Developing innovative circulating pumps for heating, air conditioning, drinking water and solar cycles that conserve resources and energy


There are around 140 million circulating pumps being used in Europe. The motors’ lifespan is about ten years which means that around 14 million new pumps are needed each year. These all-rounders that keep our heating, drinking water and solar systems running are powered by motors whose magnets contain neodymium-iron-boron or samarium-cobalt. However, the global supply of the rare earths in these compounds is limited.

The “Eco-Pump Drive” project develops new electrical drive concepts for powering circulating pumps, whose magnets are completely free of rare earths. Moreover, they are powerful and very energy-efficient. The key to the new resource-conserving technology: the principle of a synchronous reluctance motor. This type of motor is already established at higher power ranges.

The project coordinator, the company KSB, has developed this synchronous reluctance motor to market readiness for industrial pump applications. In cooperation with the Competence Center Mechatronic Systems at the University of Applied Sciences Kaiserslautern, the experts are now working on adapting the reluctance principle to the specifications of circulating pumps for domestic use and for commercial installations. Once this has been managed, the “Eco-Pump Drive” innovation can be mass produced.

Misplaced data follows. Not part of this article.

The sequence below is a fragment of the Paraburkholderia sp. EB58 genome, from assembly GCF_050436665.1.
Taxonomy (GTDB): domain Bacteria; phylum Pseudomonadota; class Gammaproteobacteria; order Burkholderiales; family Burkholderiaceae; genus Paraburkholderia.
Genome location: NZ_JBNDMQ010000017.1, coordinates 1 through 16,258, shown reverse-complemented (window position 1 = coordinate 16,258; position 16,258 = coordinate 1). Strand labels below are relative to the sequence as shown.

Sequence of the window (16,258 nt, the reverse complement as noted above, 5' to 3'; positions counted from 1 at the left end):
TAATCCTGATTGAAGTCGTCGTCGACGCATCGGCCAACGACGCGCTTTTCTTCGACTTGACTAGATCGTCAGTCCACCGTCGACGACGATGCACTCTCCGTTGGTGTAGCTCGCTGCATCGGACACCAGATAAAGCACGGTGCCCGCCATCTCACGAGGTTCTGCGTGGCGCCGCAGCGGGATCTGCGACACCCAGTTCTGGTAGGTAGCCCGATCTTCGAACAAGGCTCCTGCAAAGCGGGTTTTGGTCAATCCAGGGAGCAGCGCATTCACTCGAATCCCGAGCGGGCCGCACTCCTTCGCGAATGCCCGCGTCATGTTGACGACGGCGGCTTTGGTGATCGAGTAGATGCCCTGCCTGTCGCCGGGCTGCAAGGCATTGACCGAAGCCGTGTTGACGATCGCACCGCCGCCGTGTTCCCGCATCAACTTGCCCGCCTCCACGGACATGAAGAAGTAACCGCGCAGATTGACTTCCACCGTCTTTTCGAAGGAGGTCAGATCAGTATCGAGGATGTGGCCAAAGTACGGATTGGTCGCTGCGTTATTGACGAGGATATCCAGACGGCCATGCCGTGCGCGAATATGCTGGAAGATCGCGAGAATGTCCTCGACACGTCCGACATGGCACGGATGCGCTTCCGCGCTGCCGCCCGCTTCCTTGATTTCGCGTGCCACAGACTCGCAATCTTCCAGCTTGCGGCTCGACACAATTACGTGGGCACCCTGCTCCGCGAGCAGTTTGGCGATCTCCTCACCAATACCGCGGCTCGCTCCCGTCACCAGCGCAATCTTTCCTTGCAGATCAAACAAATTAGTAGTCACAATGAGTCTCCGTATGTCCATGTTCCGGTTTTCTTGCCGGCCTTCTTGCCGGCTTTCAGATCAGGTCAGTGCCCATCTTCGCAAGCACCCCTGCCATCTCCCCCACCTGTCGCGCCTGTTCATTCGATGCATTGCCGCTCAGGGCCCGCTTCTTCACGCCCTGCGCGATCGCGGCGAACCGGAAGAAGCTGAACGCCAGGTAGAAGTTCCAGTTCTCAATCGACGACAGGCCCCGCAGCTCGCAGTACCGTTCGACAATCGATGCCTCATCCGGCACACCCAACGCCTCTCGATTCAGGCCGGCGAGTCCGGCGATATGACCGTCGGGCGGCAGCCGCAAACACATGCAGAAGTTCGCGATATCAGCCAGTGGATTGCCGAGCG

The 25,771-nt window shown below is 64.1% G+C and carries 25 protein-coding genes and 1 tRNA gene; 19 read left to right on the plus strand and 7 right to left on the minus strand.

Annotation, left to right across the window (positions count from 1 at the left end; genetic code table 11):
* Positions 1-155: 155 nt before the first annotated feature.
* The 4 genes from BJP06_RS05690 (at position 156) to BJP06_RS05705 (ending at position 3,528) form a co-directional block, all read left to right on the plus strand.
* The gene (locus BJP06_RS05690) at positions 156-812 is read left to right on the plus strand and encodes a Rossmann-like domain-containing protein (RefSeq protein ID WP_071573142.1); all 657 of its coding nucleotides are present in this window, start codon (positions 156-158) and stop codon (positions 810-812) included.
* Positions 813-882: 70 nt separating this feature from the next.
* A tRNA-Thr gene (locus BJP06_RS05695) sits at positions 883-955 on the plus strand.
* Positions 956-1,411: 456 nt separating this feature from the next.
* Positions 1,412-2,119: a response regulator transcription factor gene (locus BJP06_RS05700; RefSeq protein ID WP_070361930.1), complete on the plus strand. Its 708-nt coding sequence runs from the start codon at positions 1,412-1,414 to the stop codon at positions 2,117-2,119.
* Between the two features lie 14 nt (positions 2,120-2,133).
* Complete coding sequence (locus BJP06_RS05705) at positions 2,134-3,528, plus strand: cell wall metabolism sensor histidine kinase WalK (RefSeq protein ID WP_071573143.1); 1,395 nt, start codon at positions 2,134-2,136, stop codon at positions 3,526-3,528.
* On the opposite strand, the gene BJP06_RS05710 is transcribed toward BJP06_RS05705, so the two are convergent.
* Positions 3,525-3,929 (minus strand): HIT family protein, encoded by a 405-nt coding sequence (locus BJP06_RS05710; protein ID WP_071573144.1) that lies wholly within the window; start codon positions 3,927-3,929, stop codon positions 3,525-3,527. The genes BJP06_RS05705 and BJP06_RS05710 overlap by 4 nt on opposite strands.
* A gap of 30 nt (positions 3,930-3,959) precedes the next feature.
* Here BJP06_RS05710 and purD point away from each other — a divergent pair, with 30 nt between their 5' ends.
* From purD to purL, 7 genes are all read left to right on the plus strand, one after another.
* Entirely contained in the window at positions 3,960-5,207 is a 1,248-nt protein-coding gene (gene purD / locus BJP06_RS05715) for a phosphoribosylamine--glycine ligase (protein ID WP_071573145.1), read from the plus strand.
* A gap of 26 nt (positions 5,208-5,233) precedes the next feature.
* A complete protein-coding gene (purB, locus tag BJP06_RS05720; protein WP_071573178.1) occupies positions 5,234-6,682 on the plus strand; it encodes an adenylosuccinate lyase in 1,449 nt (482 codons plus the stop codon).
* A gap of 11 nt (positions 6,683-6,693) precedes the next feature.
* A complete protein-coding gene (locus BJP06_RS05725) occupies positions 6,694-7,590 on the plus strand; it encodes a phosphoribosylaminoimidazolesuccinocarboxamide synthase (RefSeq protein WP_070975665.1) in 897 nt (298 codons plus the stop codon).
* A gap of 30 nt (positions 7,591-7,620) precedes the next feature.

The project partners have structured their three-year cooperation into several development phases. First of all, the electromagnetic motor design is drawn up in detail. Then the motor is constructed, as is a blueprint and implementation of the corresponding control algorithm. Once this precision work has been completed, the experts construct various prototypes that have to pass test runs in the laboratory before moving onto the industrial demonstration stage.